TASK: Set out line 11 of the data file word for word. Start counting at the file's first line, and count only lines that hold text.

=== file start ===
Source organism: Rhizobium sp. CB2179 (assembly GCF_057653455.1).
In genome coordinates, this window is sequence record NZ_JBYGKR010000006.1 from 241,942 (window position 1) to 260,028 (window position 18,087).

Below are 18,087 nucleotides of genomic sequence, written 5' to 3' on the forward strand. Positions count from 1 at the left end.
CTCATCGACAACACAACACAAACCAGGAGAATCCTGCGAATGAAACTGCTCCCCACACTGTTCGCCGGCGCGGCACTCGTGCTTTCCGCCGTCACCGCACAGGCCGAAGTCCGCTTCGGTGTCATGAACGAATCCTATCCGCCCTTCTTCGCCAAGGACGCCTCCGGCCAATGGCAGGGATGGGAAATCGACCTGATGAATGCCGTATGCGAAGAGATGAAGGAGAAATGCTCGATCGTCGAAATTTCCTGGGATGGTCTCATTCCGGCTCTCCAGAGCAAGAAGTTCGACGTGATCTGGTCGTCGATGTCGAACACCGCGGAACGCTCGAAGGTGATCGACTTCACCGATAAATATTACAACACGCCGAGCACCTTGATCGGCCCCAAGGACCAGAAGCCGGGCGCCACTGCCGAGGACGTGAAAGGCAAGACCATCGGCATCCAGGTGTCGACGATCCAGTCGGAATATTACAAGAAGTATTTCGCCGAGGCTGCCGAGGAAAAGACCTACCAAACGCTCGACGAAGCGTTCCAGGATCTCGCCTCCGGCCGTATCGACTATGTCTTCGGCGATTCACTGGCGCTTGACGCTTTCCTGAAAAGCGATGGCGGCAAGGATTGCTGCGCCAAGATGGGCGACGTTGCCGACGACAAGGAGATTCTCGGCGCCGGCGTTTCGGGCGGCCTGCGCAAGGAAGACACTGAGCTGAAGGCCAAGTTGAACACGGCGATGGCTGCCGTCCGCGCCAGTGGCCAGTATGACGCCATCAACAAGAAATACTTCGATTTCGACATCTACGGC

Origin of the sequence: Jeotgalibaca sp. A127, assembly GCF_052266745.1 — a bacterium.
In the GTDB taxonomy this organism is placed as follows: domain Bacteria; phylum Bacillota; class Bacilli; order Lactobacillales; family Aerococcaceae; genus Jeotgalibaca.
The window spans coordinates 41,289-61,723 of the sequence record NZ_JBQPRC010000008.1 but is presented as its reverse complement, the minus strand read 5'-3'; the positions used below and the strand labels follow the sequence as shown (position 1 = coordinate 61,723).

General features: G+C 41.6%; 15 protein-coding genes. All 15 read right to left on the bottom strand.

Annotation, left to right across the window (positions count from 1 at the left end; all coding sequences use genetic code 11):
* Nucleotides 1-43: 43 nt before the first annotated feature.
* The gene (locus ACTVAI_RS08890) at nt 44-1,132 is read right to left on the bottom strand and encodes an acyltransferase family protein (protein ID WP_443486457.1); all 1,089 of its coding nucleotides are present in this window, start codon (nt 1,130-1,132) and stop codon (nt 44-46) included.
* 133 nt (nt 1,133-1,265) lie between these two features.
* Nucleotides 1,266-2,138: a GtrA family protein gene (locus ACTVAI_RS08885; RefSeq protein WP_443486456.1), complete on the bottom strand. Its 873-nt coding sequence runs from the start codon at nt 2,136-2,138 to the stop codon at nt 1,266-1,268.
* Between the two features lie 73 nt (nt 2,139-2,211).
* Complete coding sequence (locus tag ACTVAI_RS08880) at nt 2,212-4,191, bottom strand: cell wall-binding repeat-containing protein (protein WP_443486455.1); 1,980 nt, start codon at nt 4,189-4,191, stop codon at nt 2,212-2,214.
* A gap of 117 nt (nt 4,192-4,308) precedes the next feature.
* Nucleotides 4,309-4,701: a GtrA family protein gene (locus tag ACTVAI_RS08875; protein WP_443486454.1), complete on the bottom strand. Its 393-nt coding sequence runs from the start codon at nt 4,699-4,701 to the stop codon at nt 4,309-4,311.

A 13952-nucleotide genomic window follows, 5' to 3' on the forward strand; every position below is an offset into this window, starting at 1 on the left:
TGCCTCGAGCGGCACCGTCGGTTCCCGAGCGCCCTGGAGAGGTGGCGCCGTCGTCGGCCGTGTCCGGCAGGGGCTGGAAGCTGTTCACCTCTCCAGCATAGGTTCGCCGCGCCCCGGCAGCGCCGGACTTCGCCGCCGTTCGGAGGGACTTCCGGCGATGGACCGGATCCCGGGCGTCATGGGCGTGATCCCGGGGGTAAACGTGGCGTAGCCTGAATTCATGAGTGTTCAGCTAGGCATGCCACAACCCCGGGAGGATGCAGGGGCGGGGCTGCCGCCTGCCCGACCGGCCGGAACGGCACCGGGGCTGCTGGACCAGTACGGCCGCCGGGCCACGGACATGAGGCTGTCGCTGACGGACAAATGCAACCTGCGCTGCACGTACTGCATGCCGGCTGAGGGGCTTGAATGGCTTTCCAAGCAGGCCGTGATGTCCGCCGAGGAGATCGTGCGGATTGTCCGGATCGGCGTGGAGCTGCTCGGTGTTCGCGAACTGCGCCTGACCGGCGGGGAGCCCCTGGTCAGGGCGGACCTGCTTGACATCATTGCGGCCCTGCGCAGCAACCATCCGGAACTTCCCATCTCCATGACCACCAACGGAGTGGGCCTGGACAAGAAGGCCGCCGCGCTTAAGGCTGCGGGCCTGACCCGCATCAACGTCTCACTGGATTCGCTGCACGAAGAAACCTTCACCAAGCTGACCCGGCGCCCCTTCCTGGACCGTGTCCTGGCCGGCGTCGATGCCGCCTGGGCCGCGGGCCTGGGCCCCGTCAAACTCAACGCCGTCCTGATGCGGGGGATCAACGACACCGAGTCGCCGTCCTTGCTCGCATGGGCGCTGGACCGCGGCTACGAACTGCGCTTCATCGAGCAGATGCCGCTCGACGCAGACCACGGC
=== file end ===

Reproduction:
* The gene (locus ACTVAI_RS08890) at nt 44-1,132 is read right to left on the bottom strand and encodes an acyltransferase family protein (protein ID WP_443486457.1); all 1,089 of its coding nucleotides are present in this window, start codon (nt 1,130-1,132) and stop codon (nt 44-46) included.